Dagmar's Kitchen :: Gingerbread spiced almond & apricot energy ballsDagmar's Kitchen :: Gingerbread spiced almond & apricot energy balls

I wasn’t planning on blogging anything this christmas. But these little energy balls filled with goodness and nutrition turned out so good. I simply had to share them with you. And if you’re tired at all of traditional christmas sweets, these could be the thing for you.

I know you read gingerbread in the title but don’t let that put you off. I promise, these are worth considering making. And they are really versatile too, as you can easily swap the gingerbread spices for cocoa powder and make these, should you be tired of traditional christmas flavors…

Dagmar's Kitchen :: Gingerbread spiced almond & apricot energy ballsDagmar's Kitchen :: Gingerbread spiced almond & apricot energy balls

Most recipes with dried fruit call for dates, but I like apricots better. They aren’t as sweet as dates and they have one of the lowest glycemic index of all dried fruit – only 31 in fact. Just make sure you go for sulfite free apricots (they are dark brown in color) and preferably organic.

Wishing you a wonderful new year and thank you for your support this year. See you in 2014!

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Utskriftsvänligt recept
Printable recipe

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Gingerbread spiced almond & apricot energy balls

makes about 20

1 cup (200 g) dried apricots
1 1/2 cup (200 g) almond flour
50 g raw cocoa nibs (can be omitted but they do add a nice crunch)
1 tsp ground ginger
1 tsp ground cloves
1 tsp ground cardamom
2 tsp ground cinnamon
1/2 vanilla bean, seeds scraped out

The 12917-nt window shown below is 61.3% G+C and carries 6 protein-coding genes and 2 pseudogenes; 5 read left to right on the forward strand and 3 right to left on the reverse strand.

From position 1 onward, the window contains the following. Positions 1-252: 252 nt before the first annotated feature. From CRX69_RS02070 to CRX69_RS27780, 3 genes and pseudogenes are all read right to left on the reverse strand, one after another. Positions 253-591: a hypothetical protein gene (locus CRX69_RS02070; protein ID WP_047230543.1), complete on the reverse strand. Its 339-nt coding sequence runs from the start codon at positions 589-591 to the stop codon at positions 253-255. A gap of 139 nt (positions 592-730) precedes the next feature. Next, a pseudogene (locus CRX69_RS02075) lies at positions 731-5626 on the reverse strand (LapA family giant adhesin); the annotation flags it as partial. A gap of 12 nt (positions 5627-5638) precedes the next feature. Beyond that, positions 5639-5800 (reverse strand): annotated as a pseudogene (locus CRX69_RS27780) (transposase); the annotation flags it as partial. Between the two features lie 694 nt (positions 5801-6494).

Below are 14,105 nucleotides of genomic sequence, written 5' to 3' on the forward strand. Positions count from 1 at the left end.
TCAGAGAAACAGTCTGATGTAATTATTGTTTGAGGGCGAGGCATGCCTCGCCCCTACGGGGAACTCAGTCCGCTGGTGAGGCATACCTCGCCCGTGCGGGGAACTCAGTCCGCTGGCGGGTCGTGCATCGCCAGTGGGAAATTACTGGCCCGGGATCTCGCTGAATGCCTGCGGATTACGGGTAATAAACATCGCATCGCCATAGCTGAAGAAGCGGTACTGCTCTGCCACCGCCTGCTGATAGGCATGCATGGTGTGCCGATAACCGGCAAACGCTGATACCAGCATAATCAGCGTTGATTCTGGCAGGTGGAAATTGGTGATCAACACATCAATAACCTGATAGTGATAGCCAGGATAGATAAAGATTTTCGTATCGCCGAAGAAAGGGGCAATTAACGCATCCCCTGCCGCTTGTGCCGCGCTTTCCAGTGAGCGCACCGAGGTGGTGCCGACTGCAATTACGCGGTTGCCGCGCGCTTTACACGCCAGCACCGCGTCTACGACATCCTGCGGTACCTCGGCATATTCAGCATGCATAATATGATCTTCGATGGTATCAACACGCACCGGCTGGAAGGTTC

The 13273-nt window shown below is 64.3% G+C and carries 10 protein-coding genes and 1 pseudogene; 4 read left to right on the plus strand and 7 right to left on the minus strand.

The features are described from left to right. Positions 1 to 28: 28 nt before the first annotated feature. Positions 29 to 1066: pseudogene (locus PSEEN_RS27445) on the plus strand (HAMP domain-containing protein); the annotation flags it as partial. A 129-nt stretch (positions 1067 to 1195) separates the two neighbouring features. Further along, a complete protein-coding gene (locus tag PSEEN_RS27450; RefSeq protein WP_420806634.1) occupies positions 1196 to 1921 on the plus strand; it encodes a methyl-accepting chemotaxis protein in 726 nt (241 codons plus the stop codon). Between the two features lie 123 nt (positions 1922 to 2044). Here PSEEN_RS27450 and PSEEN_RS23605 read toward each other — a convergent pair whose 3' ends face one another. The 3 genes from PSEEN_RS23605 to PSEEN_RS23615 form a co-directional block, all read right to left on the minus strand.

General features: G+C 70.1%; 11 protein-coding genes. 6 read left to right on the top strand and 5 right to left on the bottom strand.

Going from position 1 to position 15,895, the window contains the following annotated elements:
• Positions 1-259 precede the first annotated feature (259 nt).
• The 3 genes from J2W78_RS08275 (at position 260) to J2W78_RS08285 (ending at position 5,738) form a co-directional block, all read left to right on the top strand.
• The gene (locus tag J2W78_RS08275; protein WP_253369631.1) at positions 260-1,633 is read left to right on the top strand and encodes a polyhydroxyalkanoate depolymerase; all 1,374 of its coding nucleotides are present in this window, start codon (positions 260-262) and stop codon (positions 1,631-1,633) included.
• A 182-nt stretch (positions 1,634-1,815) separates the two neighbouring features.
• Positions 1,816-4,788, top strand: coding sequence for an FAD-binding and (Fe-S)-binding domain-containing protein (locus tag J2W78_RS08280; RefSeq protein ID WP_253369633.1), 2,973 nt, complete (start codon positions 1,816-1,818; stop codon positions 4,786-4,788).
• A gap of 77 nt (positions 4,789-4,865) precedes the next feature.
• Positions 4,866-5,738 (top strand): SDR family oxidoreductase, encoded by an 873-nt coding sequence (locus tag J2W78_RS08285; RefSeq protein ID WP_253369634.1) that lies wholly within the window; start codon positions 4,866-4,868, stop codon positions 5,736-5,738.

0,5 tsp sea salt
juice from 2 small clementines (or 1 orange)

finely chopped almonds, cinnamon, chia seeds etc. to roll in

1) Place all ingredients in a high speed blender or in a food processor. Pulse until mixed well. You might need to stop and scrape the mix down the sides a few times during the process if your blender isn’t powerful enough. I have a Kitchen aid blender and the only thing I find a little problematic is to mix sticky stuff. But it does the work fine with a little help.
2) When all ingredients are well mixed and puréed use your hands to form 20 round balls. Roll them in chopped almonds, cinnamon or chia seeds and chill in the fridge for 30 minutes before serving.

Dagmar's Kitchen :: Gingerbread spiced almond & apricot energy ballsDagmar's Kitchen :: Gingerbread spiced almond & apricot energy balls

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Wishing you the sweetest holiday

Chocolate bark with pistachios and sea salt

Wishing you and yours the sweetest holiday. Take good care of each other, eat with sense, have some sweets (but not too many) and don’t forget to do some exercise in between gatherings.